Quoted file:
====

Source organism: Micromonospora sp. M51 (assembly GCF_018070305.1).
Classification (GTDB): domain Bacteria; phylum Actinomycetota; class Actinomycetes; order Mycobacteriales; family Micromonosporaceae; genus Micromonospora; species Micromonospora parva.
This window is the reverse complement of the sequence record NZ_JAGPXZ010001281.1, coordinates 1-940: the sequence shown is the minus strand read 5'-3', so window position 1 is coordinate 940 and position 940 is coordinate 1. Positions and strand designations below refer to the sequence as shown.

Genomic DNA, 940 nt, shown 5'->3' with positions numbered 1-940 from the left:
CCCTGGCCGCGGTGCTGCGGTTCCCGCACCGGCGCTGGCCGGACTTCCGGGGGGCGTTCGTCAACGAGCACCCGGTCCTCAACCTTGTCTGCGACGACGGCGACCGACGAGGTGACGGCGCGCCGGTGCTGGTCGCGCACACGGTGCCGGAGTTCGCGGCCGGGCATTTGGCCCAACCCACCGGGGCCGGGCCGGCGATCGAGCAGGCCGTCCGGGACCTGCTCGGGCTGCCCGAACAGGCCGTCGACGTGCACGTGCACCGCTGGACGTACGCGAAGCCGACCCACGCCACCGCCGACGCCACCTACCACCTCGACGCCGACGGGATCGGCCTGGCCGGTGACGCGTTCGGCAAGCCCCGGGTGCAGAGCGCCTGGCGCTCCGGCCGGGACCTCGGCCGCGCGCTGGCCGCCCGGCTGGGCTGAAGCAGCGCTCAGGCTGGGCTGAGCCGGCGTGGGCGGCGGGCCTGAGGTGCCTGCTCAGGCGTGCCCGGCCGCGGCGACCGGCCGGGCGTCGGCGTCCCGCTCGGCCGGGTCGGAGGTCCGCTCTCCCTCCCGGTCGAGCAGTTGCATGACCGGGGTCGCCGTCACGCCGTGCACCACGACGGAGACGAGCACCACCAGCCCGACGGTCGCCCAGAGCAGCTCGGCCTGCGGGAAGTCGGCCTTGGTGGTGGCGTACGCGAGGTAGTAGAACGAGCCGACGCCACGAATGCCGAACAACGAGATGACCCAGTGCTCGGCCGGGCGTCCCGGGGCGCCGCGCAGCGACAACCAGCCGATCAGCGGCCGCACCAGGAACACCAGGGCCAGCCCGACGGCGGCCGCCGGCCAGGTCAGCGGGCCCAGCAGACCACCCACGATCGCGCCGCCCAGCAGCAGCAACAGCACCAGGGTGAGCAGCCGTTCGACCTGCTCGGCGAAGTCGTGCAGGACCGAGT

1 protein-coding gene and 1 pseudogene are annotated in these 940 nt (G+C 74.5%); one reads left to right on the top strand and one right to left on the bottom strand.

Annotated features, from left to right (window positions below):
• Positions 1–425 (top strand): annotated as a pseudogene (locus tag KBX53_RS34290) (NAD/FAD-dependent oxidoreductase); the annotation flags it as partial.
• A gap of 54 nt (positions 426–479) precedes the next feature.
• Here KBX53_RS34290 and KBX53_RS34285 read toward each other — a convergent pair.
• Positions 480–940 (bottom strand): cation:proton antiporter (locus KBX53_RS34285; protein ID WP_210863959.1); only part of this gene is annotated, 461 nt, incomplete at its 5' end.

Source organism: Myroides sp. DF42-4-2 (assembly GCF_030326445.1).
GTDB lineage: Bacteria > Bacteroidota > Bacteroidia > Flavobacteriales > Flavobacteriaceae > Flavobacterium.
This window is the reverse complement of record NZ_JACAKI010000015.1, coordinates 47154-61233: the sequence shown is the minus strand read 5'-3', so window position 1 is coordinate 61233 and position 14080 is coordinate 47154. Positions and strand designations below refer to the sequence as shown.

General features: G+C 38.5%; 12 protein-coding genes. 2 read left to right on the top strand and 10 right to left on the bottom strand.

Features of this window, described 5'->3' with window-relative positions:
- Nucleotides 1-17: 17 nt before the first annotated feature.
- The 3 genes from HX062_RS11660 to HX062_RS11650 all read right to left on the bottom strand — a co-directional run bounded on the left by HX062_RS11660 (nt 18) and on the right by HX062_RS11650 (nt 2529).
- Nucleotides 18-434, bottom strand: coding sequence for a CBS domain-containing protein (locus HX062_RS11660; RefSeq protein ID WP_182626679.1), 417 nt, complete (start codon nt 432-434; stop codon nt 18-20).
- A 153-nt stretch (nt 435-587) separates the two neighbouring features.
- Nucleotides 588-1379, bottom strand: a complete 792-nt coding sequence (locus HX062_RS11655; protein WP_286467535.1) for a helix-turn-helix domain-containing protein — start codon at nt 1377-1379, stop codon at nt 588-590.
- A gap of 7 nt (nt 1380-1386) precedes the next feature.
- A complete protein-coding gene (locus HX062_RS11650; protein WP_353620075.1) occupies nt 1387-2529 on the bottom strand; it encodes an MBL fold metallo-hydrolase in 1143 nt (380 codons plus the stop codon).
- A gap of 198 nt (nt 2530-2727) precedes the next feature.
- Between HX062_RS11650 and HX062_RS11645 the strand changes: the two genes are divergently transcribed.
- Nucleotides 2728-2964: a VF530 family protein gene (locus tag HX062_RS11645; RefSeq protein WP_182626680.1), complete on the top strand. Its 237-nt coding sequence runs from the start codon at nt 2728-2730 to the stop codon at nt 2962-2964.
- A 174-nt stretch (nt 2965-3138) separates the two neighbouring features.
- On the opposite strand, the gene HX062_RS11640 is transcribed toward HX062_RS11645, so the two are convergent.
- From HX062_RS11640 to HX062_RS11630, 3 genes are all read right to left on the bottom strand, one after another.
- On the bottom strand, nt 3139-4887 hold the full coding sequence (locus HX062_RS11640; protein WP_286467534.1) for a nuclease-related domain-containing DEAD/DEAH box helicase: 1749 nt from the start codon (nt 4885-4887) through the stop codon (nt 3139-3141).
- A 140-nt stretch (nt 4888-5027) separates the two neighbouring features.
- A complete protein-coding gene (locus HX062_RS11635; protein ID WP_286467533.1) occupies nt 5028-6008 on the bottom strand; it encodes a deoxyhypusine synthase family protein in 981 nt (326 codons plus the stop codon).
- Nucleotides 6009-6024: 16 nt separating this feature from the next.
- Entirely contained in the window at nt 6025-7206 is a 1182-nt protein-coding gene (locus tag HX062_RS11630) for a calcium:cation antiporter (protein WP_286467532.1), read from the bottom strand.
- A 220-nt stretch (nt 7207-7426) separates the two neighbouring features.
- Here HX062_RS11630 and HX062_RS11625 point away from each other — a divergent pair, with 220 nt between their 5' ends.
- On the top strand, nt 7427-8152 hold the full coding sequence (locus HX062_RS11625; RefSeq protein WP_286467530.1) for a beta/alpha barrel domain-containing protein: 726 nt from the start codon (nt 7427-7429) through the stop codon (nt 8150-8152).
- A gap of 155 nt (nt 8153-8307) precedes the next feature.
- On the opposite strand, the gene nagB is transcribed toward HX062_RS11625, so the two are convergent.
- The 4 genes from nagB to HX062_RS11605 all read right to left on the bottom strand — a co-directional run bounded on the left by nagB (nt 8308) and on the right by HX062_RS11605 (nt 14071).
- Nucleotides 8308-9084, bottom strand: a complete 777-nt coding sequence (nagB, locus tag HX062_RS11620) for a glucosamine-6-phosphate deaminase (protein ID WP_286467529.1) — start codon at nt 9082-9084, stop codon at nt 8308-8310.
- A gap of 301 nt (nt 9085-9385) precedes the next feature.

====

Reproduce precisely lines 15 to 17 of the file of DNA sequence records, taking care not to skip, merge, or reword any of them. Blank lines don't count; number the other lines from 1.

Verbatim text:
General features: G+C 38.5%; 12 protein-coding genes. 2 read left to right on the top strand and 10 right to left on the bottom strand.

Features of this window, described 5'->3' with window-relative positions:
- Nucleotides 1-17: 17 nt before the first annotated feature.